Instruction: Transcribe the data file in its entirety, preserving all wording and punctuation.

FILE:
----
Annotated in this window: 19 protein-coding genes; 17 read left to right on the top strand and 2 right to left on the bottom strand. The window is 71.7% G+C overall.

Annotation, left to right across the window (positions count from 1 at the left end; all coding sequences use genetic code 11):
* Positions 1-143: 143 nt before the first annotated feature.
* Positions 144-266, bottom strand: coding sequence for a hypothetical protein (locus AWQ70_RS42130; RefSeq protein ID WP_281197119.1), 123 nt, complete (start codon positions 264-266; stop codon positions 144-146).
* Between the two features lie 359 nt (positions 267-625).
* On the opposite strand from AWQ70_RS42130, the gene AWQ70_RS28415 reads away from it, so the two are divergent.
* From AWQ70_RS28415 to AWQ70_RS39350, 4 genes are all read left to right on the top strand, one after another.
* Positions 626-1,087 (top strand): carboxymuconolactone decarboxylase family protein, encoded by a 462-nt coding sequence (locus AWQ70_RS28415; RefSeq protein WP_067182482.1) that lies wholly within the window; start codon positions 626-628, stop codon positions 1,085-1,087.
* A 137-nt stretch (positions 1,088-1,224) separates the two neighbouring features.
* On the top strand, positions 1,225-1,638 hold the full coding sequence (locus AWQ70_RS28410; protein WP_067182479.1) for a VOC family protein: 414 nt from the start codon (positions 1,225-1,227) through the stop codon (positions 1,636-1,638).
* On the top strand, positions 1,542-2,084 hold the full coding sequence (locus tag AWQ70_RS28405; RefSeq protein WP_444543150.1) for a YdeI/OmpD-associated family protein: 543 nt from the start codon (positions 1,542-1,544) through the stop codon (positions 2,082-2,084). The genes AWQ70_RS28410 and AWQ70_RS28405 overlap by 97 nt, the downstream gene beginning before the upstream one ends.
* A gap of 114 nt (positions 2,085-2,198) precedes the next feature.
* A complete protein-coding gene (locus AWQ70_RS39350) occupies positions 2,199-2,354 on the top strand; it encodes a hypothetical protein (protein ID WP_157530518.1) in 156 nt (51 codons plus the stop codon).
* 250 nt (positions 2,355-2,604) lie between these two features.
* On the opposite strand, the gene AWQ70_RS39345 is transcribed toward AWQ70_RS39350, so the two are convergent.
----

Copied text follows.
Annotated in this window: 19 protein-coding genes; 17 read left to right on the top strand and 2 right to left on the bottom strand. The window is 71.7% G+C overall.

Annotation, left to right across the window (positions count from 1 at the left end; all coding sequences use genetic code 11):
* Positions 1-143: 143 nt before the first annotated feature.
* Positions 144-266, bottom strand: coding sequence for a hypothetical protein (locus AWQ70_RS42130; RefSeq protein ID WP_281197119.1), 123 nt, complete (start codon positions 264-266; stop codon positions 144-146).
* Between the two features lie 359 nt (positions 267-625).
* On the opposite strand from AWQ70_RS42130, the gene AWQ70_RS28415 reads away from it, so the two are divergent.
* From AWQ70_RS28415 to AWQ70_RS39350, 4 genes are all read left to right on the top strand, one after another.
* Positions 626-1,087 (top strand): carboxymuconolactone decarboxylase family protein, encoded by a 462-nt coding sequence (locus AWQ70_RS28415; RefSeq protein WP_067182482.1) that lies wholly within the window; start codon positions 626-628, stop codon positions 1,085-1,087.
* A 137-nt stretch (positions 1,088-1,224) separates the two neighbouring features.
* On the top strand, positions 1,225-1,638 hold the full coding sequence (locus AWQ70_RS28410; protein WP_067182479.1) for a VOC family protein: 414 nt from the start codon (positions 1,225-1,227) through the stop codon (positions 1,636-1,638).
* On the top strand, positions 1,542-2,084 hold the full coding sequence (locus tag AWQ70_RS28405; RefSeq protein WP_444543150.1) for a YdeI/OmpD-associated family protein: 543 nt from the start codon (positions 1,542-1,544) through the stop codon (positions 2,082-2,084). The genes AWQ70_RS28410 and AWQ70_RS28405 overlap by 97 nt, the downstream gene beginning before the upstream one ends.
* A gap of 114 nt (positions 2,085-2,198) precedes the next feature.
* A complete protein-coding gene (locus AWQ70_RS39350) occupies positions 2,199-2,354 on the top strand; it encodes a hypothetical protein (protein ID WP_157530518.1) in 156 nt (51 codons plus the stop codon).
* 250 nt (positions 2,355-2,604) lie between these two features.
* On the opposite strand, the gene AWQ70_RS39345 is transcribed toward AWQ70_RS39350, so the two are convergent.